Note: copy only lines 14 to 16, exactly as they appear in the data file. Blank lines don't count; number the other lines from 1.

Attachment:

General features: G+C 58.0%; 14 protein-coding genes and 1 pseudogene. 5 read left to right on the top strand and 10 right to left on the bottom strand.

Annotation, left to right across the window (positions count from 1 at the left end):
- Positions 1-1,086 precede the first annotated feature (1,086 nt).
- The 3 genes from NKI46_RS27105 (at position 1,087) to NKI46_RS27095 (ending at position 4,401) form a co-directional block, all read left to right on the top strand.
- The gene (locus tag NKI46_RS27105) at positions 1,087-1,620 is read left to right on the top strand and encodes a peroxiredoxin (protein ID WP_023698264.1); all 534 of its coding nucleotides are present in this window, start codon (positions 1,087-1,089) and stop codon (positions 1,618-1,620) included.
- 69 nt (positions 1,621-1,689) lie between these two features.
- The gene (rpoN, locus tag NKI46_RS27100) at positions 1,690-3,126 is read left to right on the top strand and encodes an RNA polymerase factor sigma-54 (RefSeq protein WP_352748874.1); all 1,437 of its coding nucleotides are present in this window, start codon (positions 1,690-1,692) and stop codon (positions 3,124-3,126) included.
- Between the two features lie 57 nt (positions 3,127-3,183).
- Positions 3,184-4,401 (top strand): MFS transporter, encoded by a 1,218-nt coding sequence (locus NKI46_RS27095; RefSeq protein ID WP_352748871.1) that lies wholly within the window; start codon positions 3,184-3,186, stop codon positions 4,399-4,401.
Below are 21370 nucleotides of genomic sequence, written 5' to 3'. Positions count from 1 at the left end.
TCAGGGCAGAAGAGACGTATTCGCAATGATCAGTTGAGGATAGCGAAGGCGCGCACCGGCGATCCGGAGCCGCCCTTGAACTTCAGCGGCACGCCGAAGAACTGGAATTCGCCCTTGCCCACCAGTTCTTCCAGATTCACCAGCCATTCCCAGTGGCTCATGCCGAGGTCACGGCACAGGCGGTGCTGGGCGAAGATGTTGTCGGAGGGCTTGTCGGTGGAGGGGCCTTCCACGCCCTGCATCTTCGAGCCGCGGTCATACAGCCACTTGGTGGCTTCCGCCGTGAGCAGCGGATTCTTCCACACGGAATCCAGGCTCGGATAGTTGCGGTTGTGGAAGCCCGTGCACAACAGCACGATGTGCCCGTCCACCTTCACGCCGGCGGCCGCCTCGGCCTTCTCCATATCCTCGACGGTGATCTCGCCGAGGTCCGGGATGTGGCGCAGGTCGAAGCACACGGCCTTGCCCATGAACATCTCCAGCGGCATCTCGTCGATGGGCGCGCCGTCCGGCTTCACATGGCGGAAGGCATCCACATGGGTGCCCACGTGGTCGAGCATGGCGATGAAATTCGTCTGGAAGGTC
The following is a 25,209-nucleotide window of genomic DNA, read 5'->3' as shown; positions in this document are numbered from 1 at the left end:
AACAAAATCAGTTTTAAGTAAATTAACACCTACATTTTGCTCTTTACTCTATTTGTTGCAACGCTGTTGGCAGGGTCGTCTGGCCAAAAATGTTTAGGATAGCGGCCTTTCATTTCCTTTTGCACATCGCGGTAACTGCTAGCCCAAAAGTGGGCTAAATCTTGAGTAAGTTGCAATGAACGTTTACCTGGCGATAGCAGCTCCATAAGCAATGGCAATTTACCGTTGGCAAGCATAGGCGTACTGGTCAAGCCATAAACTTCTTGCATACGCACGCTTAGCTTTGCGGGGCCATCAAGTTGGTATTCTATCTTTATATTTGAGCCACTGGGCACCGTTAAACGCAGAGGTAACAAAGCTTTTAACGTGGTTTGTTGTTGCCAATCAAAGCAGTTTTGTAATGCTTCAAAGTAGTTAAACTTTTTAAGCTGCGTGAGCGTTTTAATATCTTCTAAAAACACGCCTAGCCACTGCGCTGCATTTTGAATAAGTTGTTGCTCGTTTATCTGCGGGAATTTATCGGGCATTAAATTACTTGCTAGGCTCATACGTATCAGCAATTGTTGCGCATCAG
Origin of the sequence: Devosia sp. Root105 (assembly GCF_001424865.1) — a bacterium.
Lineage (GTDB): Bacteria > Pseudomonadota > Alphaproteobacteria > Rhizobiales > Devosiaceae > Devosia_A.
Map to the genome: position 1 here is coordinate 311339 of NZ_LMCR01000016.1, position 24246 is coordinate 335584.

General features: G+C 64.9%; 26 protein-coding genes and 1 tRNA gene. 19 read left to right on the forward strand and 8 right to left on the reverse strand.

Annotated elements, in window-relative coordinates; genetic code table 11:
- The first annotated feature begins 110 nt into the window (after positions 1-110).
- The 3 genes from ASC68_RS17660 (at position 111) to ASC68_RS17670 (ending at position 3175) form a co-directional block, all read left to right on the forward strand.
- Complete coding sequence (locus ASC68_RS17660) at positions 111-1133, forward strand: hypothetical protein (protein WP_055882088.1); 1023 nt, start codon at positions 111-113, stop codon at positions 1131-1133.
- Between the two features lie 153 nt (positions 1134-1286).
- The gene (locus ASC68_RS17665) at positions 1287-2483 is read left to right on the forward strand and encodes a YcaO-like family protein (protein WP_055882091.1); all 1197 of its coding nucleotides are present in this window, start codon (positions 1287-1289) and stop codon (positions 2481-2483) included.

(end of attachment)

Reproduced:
Origin of the sequence: Devosia sp. Root105 (assembly GCF_001424865.1) — a bacterium.
Lineage (GTDB): Bacteria > Pseudomonadota > Alphaproteobacteria > Rhizobiales > Devosiaceae > Devosia_A.
Map to the genome: position 1 here is coordinate 311339 of NZ_LMCR01000016.1, position 24246 is coordinate 335584.